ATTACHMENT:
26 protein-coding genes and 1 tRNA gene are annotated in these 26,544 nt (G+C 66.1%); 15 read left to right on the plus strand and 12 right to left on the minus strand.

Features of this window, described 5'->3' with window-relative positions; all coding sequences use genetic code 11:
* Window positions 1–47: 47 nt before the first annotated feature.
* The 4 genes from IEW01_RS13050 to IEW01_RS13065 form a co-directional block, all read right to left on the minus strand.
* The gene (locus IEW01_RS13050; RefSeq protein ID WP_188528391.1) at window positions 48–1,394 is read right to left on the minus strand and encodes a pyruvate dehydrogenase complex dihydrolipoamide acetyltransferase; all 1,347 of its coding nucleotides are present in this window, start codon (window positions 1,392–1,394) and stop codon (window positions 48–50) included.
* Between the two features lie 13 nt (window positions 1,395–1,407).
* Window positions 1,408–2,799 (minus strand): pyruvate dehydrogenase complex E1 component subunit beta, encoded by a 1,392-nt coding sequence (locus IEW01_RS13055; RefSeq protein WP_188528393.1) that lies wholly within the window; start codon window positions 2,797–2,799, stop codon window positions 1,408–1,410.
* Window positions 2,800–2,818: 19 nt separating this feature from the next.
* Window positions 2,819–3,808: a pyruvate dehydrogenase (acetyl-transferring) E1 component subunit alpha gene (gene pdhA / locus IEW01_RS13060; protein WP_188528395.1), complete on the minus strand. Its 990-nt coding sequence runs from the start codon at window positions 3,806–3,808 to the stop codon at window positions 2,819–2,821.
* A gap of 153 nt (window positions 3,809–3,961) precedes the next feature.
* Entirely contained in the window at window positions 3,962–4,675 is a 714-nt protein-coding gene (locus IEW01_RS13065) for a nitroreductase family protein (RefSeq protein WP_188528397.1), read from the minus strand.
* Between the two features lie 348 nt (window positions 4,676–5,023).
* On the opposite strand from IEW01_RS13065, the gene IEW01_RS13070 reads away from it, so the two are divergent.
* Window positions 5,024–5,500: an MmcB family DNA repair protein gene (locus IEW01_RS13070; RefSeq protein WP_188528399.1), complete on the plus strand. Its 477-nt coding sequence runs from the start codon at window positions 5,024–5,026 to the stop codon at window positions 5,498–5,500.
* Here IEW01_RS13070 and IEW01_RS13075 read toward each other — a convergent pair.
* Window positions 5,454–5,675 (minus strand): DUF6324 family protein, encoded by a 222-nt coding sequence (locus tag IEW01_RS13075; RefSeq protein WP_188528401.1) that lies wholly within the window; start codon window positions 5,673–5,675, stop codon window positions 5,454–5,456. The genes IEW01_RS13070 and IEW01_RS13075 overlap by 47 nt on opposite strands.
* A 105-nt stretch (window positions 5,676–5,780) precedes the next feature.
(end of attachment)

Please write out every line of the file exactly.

26 protein-coding genes and 1 tRNA gene are annotated in these 26,544 nt (G+C 66.1%); 15 read left to right on the plus strand and 12 right to left on the minus strand.

Features of this window, described 5'->3' with window-relative positions; all coding sequences use genetic code 11:
* Window positions 1–47: 47 nt before the first annotated feature.
* The 4 genes from IEW01_RS13050 to IEW01_RS13065 form a co-directional block, all read right to left on the minus strand.
* The gene (locus IEW01_RS13050; RefSeq protein ID WP_188528391.1) at window positions 48–1,394 is read right to left on the minus strand and encodes a pyruvate dehydrogenase complex dihydrolipoamide acetyltransferase; all 1,347 of its coding nucleotides are present in this window, start codon (window positions 1,392–1,394) and stop codon (window positions 48–50) included.
* Between the two features lie 13 nt (window positions 1,395–1,407).
* Window positions 1,408–2,799 (minus strand): pyruvate dehydrogenase complex E1 component subunit beta, encoded by a 1,392-nt coding sequence (locus IEW01_RS13055; RefSeq protein WP_188528393.1) that lies wholly within the window; start codon window positions 2,797–2,799, stop codon window positions 1,408–1,410.
* Window positions 2,800–2,818: 19 nt separating this feature from the next.
* Window positions 2,819–3,808: a pyruvate dehydrogenase (acetyl-transferring) E1 component subunit alpha gene (gene pdhA / locus IEW01_RS13060; protein WP_188528395.1), complete on the minus strand. Its 990-nt coding sequence runs from the start codon at window positions 3,806–3,808 to the stop codon at window positions 2,819–2,821.
* A gap of 153 nt (window positions 3,809–3,961) precedes the next feature.
* Entirely contained in the window at window positions 3,962–4,675 is a 714-nt protein-coding gene (locus IEW01_RS13065) for a nitroreductase family protein (RefSeq protein WP_188528397.1), read from the minus strand.
* Between the two features lie 348 nt (window positions 4,676–5,023).
* On the opposite strand from IEW01_RS13065, the gene IEW01_RS13070 reads away from it, so the two are divergent.
* Window positions 5,024–5,500: an MmcB family DNA repair protein gene (locus IEW01_RS13070; RefSeq protein WP_188528399.1), complete on the plus strand. Its 477-nt coding sequence runs from the start codon at window positions 5,024–5,026 to the stop codon at window positions 5,498–5,500.
* Here IEW01_RS13070 and IEW01_RS13075 read toward each other — a convergent pair.
* Window positions 5,454–5,675 (minus strand): DUF6324 family protein, encoded by a 222-nt coding sequence (locus tag IEW01_RS13075; RefSeq protein WP_188528401.1) that lies wholly within the window; start codon window positions 5,673–5,675, stop codon window positions 5,454–5,456. The genes IEW01_RS13070 and IEW01_RS13075 overlap by 47 nt on opposite strands.
* A 105-nt stretch (window positions 5,676–5,780) precedes the next feature.